Your FREE and easy resource for all things Texas workers' compensation
At a Glance:
Title:
Browner v. Texas Indem. Ins. Co.
Date:
May 30, 1929
Citation:
17 S.W.2d 850
Status:
Published Opinion

Browner v. Texas Indem. Ins. Co.

Court of Civil Appeals of Texas, Texarkana.

BROWNER

v.

TEXAS INDEMNITY INS. CO.

No. 3703.

|

May 23, 1929.

|

Rehearing Denied May 30, 1929.

Attorneys & Firms

*851 Wm. V. Brown, of Texarkana, for appellant.

King, Mahaffey & Wheeler, of Texarkana, for appellee.

Opinion

LEVY, J. (after stating the case as above).

The trial court correctly concluded, we think, that, in the circumstances, the court was without jurisdiction to make an order of modification of the award by the Industrial Accident Board made in favor of appellant on August 23, 1926. The application made by appellant to the Industrial Accident Board was to reconsider the award and increase the compensation previously awarded, and such application was not filed within the statutory limitation of time to do so. The “compensation period” fixed by the award of the board was for the full period of “9 4/7 weeks.” The application was filed with the board on August 2, 1928, which date was manifestly not within the time of the “compensation period” fixed by the award. The definite “period of compensation” fixed by the board in its award had fully expired long before the application was filed. The board refused to entertain and revise the award on the application of the appellant, because the application sought revision of the award in mere increase of the amount of compensation, based on facts previously found, and was not timely filed “within *852 the compensation period” of the award, which was for the full period of 9 4/7 weeks.

The power of the Industrial Accident Board to revise or modify its award is conferred by section 12d, art. 8306, of the Workmen’s Compensation Law, which reads: “Upon its own motion or upon the application of any person interested showing a change of condition, mistake or fraud, the board at any time within the compensation period may review any award or order, ending, diminishing or increasing compensation awarded within the maximum and provided in this law, or change or revoke its previous order sending immediately to the parties a copy of its subsequent order or award.”

Thus the power and jurisdiction of the board over each case is not made continuing without limitation of time to make modification or change with respect to former award or order. There can be review of the award with respect to “increasing the compensation previously awarded” only “at a time within the compensation period.” The term “compensation period,” as used, was intended to refer to the period during which compensation shall be allowed by the board and fixed in its order for the particular injury. Such period is determined absolutely by the facts of the particular injury. The act makes no specific–provision as to the period during which compensation shall be allowed for injury of the character here in evidence. The specific period within which the compensation is to be paid is left to the sound discretion of the board from the special facts produced before it, and, when such period of time has been fixed by the board in its award, such period, under the law, becomes “the compensation period.” The board may then only grant a review of the award, within the terms of the section, “at any time within the compensation period” thereof of the award or order itself. It is admitted that the jurisdiction of the courts is dependent upon the jurisdiction of the Industrial Accident Board, and, where the board is without jurisdiction, the courts are likewise without jurisdiction in the review here involved.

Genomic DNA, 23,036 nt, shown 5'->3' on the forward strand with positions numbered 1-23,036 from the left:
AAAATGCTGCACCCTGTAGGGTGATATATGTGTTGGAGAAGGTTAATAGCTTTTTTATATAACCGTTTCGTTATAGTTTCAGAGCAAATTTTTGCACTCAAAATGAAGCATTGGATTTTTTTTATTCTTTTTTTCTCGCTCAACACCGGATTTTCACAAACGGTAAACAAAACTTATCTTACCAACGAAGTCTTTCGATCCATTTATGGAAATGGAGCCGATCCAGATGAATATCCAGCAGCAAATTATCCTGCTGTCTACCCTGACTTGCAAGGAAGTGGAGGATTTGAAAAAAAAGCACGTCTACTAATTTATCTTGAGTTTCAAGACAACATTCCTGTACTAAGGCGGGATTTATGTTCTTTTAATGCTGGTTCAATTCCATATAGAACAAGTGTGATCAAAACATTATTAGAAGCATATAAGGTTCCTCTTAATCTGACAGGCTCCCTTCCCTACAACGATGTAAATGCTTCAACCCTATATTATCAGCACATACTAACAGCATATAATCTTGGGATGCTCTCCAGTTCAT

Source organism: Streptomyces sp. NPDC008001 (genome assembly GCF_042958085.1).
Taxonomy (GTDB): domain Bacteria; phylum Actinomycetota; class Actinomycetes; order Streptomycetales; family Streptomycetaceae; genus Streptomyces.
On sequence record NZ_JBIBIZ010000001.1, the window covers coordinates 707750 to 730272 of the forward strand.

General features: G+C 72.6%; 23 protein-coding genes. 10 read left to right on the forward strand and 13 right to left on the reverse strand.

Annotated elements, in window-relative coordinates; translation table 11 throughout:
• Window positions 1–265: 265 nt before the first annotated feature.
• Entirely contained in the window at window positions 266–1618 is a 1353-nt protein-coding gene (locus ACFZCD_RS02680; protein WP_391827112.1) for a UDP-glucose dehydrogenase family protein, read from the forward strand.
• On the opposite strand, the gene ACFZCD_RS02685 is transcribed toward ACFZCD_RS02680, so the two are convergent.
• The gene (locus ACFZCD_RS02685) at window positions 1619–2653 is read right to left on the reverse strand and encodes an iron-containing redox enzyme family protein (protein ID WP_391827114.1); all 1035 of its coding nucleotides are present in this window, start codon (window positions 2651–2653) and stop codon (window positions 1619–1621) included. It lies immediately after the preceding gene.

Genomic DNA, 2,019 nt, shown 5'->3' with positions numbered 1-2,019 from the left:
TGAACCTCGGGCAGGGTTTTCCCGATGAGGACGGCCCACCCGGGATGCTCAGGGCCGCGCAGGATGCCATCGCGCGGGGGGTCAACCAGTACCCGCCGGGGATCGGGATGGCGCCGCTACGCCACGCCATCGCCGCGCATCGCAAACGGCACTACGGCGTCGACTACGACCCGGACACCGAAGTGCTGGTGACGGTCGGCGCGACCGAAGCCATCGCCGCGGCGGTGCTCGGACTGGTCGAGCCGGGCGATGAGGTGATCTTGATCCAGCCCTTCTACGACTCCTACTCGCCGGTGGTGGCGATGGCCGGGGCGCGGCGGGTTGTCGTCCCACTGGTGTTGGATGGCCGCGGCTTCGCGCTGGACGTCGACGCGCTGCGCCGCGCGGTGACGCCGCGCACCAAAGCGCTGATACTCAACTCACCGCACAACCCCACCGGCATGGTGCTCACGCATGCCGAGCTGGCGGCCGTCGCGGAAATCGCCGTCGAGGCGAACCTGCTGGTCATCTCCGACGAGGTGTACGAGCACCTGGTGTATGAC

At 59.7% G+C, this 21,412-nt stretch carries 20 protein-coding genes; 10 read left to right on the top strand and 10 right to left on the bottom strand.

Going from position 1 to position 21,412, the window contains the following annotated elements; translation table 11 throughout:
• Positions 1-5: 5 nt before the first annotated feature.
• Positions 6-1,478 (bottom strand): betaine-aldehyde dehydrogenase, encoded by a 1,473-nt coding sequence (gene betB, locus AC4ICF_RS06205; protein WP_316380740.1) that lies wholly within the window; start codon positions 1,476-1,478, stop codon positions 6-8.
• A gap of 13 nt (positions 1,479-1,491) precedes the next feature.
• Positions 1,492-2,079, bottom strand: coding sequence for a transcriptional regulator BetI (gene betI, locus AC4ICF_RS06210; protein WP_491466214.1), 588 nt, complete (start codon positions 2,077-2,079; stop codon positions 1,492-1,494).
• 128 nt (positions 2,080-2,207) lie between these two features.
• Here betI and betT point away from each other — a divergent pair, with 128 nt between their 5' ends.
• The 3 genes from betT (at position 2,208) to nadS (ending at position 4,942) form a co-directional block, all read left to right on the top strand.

The following cases bear upon the question involved in this present appeal: United States Fidelity & Guaranty Co. v. Cooper (Tex. Civ. App.) 14 S.W.(2d) 342.

The judgment is affirmed.

On Rehearing.

It is believed that the opinion of this court is not in conflict with the case of Indemnity Co. v. White (Tex. Civ. App.) 10 S.W.(2d) 263, and other cases relied on by appellant. They involve facts different from the facts controlling the present appeal. As stated in the original opinion here, the appellant filed with the board, in the first instance, a claim “for both total incapacity and permanent partial incapacity to labor as a result of the injury.” Upon a hearing the board found as a fact that claimant “suffered total incapacity for the performance of labor in consequence of said injury for the total period of 10 4/7 weeks, including the waiting period of one week,” but found against his claim of “permanent partial incapacity to labor” following upon the temporary “total incapacity” of 10 4/7 weeks. Upon the filing of the present application for review, of date August 2, 1928, the board, after a hearing thereon on September 13, 1928, determined that in point of fact the evidence “has failed to establish to the satisfaction of the board that any change of conditions has been undergone with reference to the physical condition of claimant.” The denial of the board to make revision of the award “in mere increase of the amount of compensation” was upon the ground purely that the board had no authority to do so, after the expiration of “the compensation period” of the award itself, where, as was found, there were no new or additional facts arising not “previously passed upon” in the award in the first instance. In other words, unless new facts were “shown” with reference to the physical condition of the claimant, a revision of the former award could not be made after the compensation period of the original award had expired. The remedy in retrial of the same issues upon the same facts was by appeal at the time of the original award. The trial court’s opinion and the one made on this appeal reflect and intend the same holding.

The motion for a rehearing is overruled.

End of Document
Top